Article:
So I took a sharp right turn from my usual fare and picked up a book from an ad site. The title Dome City Blues by Jeff Edwards caught my attention. The title says it all. Mike Hammer meets Blade Runner.

I was in the mood for it.

David Stalin is a retired detective and war veteran. He lives in a fun place controlled by an artificial intelligence (even gets his coffee) under a dome that is one of several that cover parts of Los Angeles. His world is badly polluted and humanity lives mostly in domed cities.

The story uses the gumshoe detective trope and decorates the action with futuristic trappings. A beautiful, distraught prostitute pleads for David to investigate her brother’s case and clear his name so she can receive compensation. It appears to be an open and shut murder with a video of him confessing to the crime of killing young girls and ripping out their hearts before he records himself blowing out his own brains.

At the moment, David is still grieving over his wife’s death where they were working a case together and she got killed, put on ice, and partially sold for parts. He has isolated himself from others, except for an old war buddy who was shot in the spine during a fight and David saved him by carrying him out. Now, this friend, John, can only walk encased in a robotic exoskeleton, but has an obsession to find a way to be whole again.Angel City Blues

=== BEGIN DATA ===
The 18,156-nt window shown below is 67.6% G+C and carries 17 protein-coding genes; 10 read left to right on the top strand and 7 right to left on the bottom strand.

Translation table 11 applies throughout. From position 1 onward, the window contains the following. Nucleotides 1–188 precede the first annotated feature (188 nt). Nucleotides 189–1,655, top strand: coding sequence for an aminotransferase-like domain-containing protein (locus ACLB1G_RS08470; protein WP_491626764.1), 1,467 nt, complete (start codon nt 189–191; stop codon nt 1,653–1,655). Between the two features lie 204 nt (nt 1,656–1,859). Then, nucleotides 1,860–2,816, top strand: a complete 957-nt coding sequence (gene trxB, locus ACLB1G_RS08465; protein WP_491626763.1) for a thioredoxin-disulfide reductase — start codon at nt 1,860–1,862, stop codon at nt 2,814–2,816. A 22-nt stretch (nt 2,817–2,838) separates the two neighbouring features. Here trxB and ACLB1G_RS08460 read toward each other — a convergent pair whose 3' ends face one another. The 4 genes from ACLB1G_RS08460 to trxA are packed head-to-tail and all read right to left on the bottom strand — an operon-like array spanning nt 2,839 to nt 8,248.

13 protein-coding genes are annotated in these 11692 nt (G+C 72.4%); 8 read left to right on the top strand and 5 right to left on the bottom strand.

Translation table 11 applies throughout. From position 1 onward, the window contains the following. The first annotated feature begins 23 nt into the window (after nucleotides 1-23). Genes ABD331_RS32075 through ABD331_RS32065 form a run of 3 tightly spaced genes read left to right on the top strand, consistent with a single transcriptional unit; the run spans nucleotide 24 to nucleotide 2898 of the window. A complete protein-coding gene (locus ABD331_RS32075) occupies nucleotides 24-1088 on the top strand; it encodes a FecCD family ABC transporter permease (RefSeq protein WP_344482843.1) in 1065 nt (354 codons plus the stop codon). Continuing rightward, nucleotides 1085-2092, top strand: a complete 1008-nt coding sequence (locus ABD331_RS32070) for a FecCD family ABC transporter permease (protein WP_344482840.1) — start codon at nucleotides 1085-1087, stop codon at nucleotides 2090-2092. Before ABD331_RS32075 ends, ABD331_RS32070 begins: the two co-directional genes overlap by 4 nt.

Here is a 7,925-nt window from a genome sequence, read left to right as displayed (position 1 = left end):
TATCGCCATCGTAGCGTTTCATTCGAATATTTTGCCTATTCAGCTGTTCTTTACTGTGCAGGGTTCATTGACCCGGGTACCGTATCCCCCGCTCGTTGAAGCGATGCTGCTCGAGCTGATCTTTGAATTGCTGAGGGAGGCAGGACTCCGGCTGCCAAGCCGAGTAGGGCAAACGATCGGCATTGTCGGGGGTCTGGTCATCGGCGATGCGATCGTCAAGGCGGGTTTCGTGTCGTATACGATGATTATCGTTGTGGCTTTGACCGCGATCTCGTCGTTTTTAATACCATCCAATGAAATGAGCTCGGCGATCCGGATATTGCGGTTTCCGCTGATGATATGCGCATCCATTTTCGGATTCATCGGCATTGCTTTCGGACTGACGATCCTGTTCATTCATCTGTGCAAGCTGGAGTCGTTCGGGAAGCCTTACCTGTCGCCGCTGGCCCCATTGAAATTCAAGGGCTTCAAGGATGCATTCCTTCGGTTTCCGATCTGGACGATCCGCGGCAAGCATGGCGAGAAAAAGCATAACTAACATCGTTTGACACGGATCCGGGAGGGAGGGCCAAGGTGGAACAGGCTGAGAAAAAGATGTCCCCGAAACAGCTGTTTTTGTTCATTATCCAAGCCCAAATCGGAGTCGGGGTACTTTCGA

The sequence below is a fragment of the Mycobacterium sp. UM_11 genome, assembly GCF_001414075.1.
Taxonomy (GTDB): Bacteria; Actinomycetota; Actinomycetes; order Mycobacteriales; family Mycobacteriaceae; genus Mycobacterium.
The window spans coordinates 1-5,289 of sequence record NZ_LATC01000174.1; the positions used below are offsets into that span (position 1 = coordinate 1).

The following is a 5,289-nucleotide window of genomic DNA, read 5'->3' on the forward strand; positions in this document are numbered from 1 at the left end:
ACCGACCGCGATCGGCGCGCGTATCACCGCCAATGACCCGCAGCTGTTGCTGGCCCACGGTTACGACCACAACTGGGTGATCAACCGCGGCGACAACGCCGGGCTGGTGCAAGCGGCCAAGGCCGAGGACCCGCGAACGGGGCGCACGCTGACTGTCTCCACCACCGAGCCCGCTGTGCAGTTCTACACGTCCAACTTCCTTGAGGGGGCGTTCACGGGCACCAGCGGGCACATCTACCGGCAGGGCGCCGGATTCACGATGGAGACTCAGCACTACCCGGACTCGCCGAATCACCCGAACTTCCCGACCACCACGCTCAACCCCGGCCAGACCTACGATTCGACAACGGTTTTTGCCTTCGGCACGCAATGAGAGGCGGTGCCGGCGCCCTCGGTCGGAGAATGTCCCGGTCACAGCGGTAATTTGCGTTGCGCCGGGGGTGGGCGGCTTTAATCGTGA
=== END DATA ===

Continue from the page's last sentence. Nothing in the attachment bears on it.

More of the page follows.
David picks at the case and gets drawn in deeper. Hacking into police files uncovers a similar murder of a young girl and a public self-confession several years ago. David takes on the case, uncovering more dead young girls with missing hearts. Getting too close, he is drugged and set up to take the fall for the murder of his main suspect. With a prominent citizen dead and all evidence pointing at him, he becomes a man on the run from the police. A shadowy figure also puts out an underground contract on his head. So, all the punks and criminals are out to kill him and collect.

The case becomes more complex as an underground movement called, “the Convergence” becomes involved. They are fighting a war against the blending of man and machine. David connects with this underground resistance force that is trying to stop this next step in evolution.

While some reviewers criticized Edward’s technology, saying the convergence of man and machine will happen sooner than he predicts, I disagree. Technology is moving faster and faster, but only recently have we been able to get a robot to walk as well as a human. And many have been working a long time on the problem. We are complex creatures. Even though, we’ll have automated driving, it will also take awhile to get a complete infrastructure that supports hovercraft and self-driving cars. Considering this was written in 1992, I think Edwards did a good job of portraying a futuristic world.download (1)

Besides, not all famous authors accurately predict stuff. Right Bradbury? (Martian Chronicles) And how long has it been since we’ve had any manned flights? Forty, fifty years?